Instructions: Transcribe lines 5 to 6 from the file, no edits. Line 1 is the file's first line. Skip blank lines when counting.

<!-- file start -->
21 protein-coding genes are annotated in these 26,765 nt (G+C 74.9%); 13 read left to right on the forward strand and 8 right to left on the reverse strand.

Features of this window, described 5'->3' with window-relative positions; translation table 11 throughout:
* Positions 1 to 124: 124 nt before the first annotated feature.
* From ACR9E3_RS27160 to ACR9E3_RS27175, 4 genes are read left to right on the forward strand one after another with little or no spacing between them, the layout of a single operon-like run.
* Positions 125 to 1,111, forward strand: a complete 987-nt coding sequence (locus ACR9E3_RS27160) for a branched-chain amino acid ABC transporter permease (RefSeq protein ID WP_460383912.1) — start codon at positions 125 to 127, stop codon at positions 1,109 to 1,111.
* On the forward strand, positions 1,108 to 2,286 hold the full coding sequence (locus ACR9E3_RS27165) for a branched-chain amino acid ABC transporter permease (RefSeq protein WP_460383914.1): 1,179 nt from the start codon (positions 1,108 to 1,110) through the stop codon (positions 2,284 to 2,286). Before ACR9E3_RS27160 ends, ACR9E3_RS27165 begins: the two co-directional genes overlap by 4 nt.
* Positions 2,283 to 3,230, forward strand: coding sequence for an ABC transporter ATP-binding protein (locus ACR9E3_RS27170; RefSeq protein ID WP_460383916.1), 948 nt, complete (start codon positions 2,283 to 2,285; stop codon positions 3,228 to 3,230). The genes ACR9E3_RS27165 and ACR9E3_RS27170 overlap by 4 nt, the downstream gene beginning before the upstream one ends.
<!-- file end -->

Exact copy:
* Positions 125 to 1,111, forward strand: a complete 987-nt coding sequence (locus ACR9E3_RS27160) for a branched-chain amino acid ABC transporter permease (RefSeq protein ID WP_460383912.1) — start codon at positions 125 to 127, stop codon at positions 1,109 to 1,111.
* On the forward strand, positions 1,108 to 2,286 hold the full coding sequence (locus ACR9E3_RS27165) for a branched-chain amino acid ABC transporter permease (RefSeq protein WP_460383914.1): 1,179 nt from the start codon (positions 1,108 to 1,110) through the stop codon (positions 2,284 to 2,286). Before ACR9E3_RS27160 ends, ACR9E3_RS27165 begins: the two co-directional genes overlap by 4 nt.